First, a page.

The Illinois River isn't expected to crest until Friday night. But the area has already flooded once in the last month. A News On 6 crew took a boat tour of an area near Flint Creek and the Illinois River that's already underwater.
The News On 6's Ashli Sims reports a long time resident of Flint Creek says watching the river rise is like a slow death. It takes 12 hours for it to come and unless you're an old hand, you don't want to be around when it does.
"They call me the old river rat," said Cruce Lansford.
As a river rat, Lansford has seen the old Illinois River at her best and her worst.
"Had to go up about five miles up the river and rescue some ol' boys who turned a canoe over. I told them 82-years-old is too old for this dang-blad fun," said Lansford.
He says he's used to her getting too big for her banks, but it's not often she overwhelms his little neighborhood twice in less than a month.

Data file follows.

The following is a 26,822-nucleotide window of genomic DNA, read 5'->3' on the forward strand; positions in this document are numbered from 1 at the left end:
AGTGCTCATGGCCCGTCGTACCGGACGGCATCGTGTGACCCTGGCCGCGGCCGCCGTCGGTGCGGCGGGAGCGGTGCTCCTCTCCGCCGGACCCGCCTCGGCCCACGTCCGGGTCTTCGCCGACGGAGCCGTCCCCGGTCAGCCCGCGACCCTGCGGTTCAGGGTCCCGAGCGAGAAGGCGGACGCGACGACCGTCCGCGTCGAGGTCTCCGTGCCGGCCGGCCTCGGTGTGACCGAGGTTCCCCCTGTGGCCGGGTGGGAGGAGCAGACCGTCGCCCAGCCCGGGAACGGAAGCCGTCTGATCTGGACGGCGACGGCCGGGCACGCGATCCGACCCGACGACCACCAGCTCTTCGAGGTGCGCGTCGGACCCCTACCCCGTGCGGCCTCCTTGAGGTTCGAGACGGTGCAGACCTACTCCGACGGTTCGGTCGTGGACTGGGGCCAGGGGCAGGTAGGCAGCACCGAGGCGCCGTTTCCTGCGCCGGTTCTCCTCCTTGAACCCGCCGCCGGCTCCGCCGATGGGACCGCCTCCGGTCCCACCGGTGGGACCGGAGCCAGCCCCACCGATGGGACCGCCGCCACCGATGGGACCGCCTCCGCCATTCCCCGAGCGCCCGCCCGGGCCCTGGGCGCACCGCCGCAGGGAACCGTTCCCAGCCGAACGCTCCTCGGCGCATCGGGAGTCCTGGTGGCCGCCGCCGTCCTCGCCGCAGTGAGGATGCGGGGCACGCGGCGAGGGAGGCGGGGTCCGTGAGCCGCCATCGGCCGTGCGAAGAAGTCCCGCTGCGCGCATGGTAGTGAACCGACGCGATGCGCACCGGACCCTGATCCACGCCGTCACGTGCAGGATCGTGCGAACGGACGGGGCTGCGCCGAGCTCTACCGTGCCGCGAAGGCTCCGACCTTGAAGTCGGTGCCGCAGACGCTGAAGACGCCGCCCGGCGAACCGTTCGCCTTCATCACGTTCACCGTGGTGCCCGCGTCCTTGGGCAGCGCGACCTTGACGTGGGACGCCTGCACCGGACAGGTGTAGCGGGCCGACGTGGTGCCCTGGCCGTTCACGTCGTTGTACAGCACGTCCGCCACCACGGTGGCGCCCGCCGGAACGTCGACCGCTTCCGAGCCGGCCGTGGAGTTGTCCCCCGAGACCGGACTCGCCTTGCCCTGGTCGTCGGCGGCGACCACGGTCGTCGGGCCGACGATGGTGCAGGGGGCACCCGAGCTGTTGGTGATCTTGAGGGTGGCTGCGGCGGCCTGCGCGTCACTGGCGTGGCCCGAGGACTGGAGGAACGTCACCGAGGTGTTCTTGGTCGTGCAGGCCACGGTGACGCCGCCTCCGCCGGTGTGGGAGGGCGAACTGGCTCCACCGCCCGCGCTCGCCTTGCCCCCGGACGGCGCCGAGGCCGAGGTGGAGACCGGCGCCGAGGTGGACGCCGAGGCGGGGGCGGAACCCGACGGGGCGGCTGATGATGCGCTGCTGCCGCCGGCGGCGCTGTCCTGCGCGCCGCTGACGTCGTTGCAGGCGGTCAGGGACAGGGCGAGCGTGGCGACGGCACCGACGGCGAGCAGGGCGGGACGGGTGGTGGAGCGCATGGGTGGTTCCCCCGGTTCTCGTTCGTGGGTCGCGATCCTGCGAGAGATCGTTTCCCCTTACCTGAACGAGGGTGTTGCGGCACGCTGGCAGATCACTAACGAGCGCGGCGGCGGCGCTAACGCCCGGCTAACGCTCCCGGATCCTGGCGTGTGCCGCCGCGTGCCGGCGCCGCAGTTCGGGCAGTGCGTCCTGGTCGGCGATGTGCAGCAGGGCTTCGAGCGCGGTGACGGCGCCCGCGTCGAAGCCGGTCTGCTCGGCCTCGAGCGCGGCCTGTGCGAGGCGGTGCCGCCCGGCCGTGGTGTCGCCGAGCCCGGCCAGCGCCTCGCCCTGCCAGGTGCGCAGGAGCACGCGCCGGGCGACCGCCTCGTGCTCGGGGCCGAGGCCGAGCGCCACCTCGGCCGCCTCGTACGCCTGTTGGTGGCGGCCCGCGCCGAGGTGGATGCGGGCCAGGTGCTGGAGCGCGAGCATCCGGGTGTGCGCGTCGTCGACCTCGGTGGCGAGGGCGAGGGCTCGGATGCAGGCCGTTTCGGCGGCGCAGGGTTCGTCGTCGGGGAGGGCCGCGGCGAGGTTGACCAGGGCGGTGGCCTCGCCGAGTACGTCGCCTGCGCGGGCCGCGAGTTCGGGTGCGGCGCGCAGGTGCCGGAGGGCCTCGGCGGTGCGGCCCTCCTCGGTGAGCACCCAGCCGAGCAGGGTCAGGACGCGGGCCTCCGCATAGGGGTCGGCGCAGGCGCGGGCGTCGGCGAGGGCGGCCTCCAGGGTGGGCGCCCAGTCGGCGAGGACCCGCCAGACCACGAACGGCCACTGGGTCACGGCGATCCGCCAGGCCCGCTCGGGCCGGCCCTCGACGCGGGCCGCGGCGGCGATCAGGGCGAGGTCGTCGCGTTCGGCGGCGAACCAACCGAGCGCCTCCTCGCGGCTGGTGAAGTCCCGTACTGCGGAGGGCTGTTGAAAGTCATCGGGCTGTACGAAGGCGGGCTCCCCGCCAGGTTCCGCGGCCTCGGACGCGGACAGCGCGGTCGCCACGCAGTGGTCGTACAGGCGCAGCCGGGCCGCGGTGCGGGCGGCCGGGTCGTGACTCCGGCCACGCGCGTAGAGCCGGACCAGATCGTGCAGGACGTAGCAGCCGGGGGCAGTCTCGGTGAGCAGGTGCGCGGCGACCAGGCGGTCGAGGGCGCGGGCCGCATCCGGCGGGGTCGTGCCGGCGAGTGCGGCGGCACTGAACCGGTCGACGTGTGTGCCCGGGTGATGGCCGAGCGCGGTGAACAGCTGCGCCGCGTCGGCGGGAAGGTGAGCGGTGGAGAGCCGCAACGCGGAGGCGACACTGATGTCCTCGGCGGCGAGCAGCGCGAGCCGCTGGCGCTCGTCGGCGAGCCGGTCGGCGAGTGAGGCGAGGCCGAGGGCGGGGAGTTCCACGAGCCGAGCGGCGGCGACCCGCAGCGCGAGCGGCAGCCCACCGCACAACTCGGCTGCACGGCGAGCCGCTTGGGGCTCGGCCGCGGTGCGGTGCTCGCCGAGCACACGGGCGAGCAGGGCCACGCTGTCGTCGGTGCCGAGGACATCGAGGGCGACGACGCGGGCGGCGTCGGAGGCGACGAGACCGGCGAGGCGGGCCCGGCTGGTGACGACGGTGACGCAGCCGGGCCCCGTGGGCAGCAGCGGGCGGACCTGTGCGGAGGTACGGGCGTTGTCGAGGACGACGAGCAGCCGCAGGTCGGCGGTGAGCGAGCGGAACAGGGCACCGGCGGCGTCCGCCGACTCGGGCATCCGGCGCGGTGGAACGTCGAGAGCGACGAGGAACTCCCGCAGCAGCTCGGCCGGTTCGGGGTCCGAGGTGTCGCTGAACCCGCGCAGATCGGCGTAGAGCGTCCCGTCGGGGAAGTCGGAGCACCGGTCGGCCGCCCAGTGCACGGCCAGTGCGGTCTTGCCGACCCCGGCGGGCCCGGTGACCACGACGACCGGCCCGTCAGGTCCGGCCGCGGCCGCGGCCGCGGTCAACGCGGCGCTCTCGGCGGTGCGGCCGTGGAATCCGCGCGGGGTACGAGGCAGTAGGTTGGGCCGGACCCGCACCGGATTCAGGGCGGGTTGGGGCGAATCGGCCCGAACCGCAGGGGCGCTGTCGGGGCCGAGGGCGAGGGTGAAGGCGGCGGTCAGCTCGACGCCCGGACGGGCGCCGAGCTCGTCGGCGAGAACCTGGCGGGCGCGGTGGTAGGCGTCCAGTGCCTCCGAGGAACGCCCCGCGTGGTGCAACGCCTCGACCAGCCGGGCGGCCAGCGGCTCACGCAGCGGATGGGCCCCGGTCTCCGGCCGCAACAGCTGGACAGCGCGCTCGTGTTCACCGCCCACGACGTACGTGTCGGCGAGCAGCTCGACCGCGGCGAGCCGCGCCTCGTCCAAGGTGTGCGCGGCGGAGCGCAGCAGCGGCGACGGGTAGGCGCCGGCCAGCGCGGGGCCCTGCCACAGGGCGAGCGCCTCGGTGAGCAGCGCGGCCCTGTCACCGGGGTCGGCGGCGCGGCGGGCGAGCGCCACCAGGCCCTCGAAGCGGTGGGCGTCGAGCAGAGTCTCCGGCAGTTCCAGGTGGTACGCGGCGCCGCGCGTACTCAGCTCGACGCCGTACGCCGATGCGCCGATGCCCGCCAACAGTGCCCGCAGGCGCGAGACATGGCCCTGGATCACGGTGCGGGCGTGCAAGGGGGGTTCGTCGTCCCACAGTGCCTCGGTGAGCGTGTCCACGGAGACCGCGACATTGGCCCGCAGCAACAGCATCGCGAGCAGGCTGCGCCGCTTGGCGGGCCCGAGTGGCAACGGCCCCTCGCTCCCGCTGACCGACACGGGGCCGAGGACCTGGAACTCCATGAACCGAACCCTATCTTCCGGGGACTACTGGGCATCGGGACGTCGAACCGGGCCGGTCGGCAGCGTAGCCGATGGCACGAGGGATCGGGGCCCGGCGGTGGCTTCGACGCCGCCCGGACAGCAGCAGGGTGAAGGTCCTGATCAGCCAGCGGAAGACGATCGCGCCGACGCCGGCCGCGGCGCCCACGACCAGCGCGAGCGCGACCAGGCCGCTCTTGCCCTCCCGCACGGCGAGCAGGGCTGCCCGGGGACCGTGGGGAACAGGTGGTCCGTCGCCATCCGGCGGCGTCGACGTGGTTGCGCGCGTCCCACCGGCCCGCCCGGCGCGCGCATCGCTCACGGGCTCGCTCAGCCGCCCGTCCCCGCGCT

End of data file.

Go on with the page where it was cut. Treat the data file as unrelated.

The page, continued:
"I was in Florida the last time; it was one of the few that I missed. I been in em since '73, '90, and everywhere," said Lansford.
Last month, the river climbed halfway up the Lansford's windows, leaving him and his wife with 18 inches of water inside their home.
Once again the roads are washed out, homes are flooded, high winds have taken out trees and most have left for higher ground.
"I had to get a lady and her dog outta that house this morning, a while ago, she was still in there," said Lansford. "People just don't realize how dangerous these floods are."
Lansford says most of the folks who live around the river are used to the floods and even have a sense of humor about them. He says you put up what you can and when the water recedes you move on.
"Then you go in take a water hose or a washer wash it all out chock back, suck it up, move back in and go to garage sale and hunt some new furniture," said Lansford.
Despite his neighborhood being transformed into a lake, Lansford says he can still find beauty in it all.
"Oh job said Ã¢â‚¬Ëœthe lord giveth and the lord taketh away,' blessed be the name o' the lord and that's about how you gotta look at it," said Lansford.
This river rat says he's been half way around the world and there's no place he'd rather live.
Flint Creek has crested, but the Illinois hasn't. And residents say based on the last flood, it could rise another 10 feet before it's all over.
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